USA: San Francisco bans facial recognition technology due to privacy concerns

In May 2019, San Francisco became the first city in the US to ban city use of facial recognition surveillance technology in order to help prevent abuse of the right to privacy. Under this legislation, city departments also need to disclose what surveillance technology they currently use — and seek approval from the Board of Supervisors on any new technology that either collects or stores someone’s data. Some critics have said that the city should have crafted regulation that acknowledges the potential benefits of the technology instead. 

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Article
16 May 2019

Commentary: San Francisco is right: facial recognition must be put on hold

Author: Farhad Manjoo, New York Times

... San Francisco's board of supervisors voted to ban the use of facial-recognition technology by the city's police and other agencies. Oakland and Berkeley are also considering bans, as is the city of Somerville, Mass... Two new reports by Clare Garvie, a researcher who studies facial recognition at Georgetown Law... uncovered municipal contracts indicating that law enforcement agencies in Chicago, Detroit and several other cities are moving quickly, and with little public notice, to install... "real time" facial recognition systems... researchers discovered that [Detroit] signed a $1 million deal with DataWorks Plus, a facial recognition vendor, for software that allows for continuous screening of hundreds of private and public cameras set up around the city... [Ms. Garvie said] "Face recognition gives law enforcement a unique ability... to conduct biometric surveillance — the ability to see not just what is happening on the ground but who is doing it... We've never been able to take mass fingerprint scans of a group of people in secret... Now we can with face scans."

... The most troubling thing about all of this is that there are almost no rules governing its [facial recognition's] use. [P]eople are being arrested, charged and convicted based on similar practices in face searches. And because there are no mandates about what defendants and their attorneys must be told about these searches, the police are allowed to act with impunity... None of this is to say that facial recognition should be banned forever. The technology may have some legitimate uses.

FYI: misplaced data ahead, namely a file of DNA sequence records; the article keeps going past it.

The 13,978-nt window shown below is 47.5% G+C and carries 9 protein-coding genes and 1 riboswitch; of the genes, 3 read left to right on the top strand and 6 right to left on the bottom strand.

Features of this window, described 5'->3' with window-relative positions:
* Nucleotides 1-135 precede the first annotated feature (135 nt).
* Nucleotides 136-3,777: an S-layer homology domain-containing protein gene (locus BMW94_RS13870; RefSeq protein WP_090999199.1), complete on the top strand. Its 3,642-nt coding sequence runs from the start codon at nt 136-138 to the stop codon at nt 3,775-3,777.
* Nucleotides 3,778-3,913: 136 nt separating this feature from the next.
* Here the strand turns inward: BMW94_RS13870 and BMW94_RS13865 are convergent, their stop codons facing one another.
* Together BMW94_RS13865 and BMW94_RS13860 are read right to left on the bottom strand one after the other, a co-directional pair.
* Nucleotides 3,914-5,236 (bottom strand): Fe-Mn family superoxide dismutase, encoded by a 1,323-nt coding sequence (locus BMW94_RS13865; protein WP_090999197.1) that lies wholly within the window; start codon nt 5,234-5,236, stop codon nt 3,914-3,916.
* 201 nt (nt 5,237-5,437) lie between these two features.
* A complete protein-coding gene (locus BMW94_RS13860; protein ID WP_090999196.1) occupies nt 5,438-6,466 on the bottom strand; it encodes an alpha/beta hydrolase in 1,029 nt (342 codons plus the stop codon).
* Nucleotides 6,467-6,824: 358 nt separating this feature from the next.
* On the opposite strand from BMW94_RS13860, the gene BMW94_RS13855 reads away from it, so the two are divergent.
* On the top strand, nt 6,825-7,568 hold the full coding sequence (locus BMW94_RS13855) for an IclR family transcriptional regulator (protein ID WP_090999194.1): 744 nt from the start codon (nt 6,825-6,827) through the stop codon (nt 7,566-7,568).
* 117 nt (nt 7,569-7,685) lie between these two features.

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Article
14 May 2019

San Francisco bans city use of facial recognition surveillance technology

Author: Trisha Thadani, San Francisco Chronicle

San Francisco became the first city in the [US] to ban city use of facial recognition surveillance technology... a groundbreaking move that privacy advocates applaud, but others say may go too far. The legislation... also will force city departments to disclose what surveillance technology they currently use — and seek approval from the Board of Supervisors on any new technology that either collects or stores someone’s data... The ordinance passed the board 8-1.

... The San Francisco Police Department estimated it would take between two and four full-time employees to comply with the new ordinance. And even though the department says it does not currently use facial recognition technology, it may no longer acquire it in the future. The airport and port would be exempt from the ban, as they are federally regulated... “We agree there are problems with facial recognition ID technology and it should not be used today,” Joel Engardio, [Stop Crime SF] vice president said... “But the technology will improve and it could be a useful tool for public safety when used responsibly and with greater accuracy. We should keep the door open for that possibility.”... [F]acial recognition is becoming increasingly common, it is still expensive and has been blamed for major inaccuracies, particularly when identifying minorities.

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